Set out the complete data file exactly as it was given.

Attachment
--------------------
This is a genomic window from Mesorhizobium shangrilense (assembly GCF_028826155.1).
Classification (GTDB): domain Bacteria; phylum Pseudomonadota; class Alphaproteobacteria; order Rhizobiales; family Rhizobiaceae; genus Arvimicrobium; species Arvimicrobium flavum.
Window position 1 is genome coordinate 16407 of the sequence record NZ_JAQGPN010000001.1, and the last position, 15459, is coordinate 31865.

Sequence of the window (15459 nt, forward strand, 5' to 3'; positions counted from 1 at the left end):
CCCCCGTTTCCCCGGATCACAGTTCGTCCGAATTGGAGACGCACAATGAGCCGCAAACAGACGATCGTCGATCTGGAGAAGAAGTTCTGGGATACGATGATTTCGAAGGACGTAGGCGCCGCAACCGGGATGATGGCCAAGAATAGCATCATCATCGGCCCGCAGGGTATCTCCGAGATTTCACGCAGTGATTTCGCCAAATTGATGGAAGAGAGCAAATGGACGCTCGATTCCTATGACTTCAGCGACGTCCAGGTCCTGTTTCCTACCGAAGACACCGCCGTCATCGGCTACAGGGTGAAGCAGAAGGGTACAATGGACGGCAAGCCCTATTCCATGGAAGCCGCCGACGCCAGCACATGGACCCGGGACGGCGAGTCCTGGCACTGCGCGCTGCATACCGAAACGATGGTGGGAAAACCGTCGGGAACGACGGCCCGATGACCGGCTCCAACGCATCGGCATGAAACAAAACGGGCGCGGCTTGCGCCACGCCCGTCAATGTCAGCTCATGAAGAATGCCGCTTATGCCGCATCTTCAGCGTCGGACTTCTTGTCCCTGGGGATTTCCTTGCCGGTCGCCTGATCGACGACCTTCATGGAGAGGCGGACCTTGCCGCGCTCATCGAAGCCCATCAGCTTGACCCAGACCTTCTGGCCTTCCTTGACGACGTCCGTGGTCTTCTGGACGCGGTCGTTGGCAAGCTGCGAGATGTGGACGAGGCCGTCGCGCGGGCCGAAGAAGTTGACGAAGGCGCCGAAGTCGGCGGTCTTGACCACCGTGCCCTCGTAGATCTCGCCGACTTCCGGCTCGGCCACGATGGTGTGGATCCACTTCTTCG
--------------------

This is a genomic window from Mesorhizobium shangrilense (assembly GCF_028826155.1).
Classification (GTDB): domain Bacteria; phylum Pseudomonadota; class Alphaproteobacteria; order Rhizobiales; family Rhizobiaceae; genus Arvimicrobium; species Arvimicrobium flavum.
Window position 1 is genome coordinate 16407 of the sequence record NZ_JAQGPN010000001.1, and the last position, 15459, is coordinate 31865.

Sequence of the window (15459 nt, forward strand, 5' to 3'; positions counted from 1 at the left end):
CCCCCGTTTCCCCGGATCACAGTTCGTCCGAATTGGAGACGCACAATGAGCCGCAAACAGACGATCGTCGATCTGGAGAAGAAGTTCTGGGATACGATGATTTCGAAGGACGTAGGCGCCGCAACCGGGATGATGGCCAAGAATAGCATCATCATCGGCCCGCAGGGTATCTCCGAGATTTCACGCAGTGATTTCGCCAAATTGATGGAAGAGAGCAAATGGACGCTCGATTCCTATGACTTCAGCGACGTCCAGGTCCTGTTTCCTACCGAAGACACCGCCGTCATCGGCTACAGGGTGAAGCAGAAGGGTACAATGGACGGCAAGCCCTATTCCATGGAAGCCGCCGACGCCAGCACATGGACCCGGGACGGCGAGTCCTGGCACTGCGCGCTGCATACCGAAACGATGGTGGGAAAACCGTCGGGAACGACGGCCCGATGACCGGCTCCAACGCATCGGCATGAAACAAAACGGGCGCGGCTTGCGCCACGCCCGTCAATGTCAGCTCATGAAGAATGCCGCTTATGCCGCATCTTCAGCGTCGGACTTCTTGTCCCTGGGGATTTCCTTGCCGGTCGCCTGATCGACGACCTTCATGGAGAGGCGGACCTTGCCGCGCTCATCGAAGCCCATCAGCTTGACCCAGACCTTCTGGCCTTCCTTGACGACGTCCGTGGTCTTCTGGACGCGGTCGTTGGCAAGCTGCGAGATGTGGACGAGGCCGTCGCGCGGGCCGAAGAAGTTGACGAAGGCGCCGAAGTCGGCGGTCTTGACCACCGTGCCCTCGTAGATCTCGCCGACTTCCGGCTCGGCCACGATGGTGTGGATCCACTTCTTCG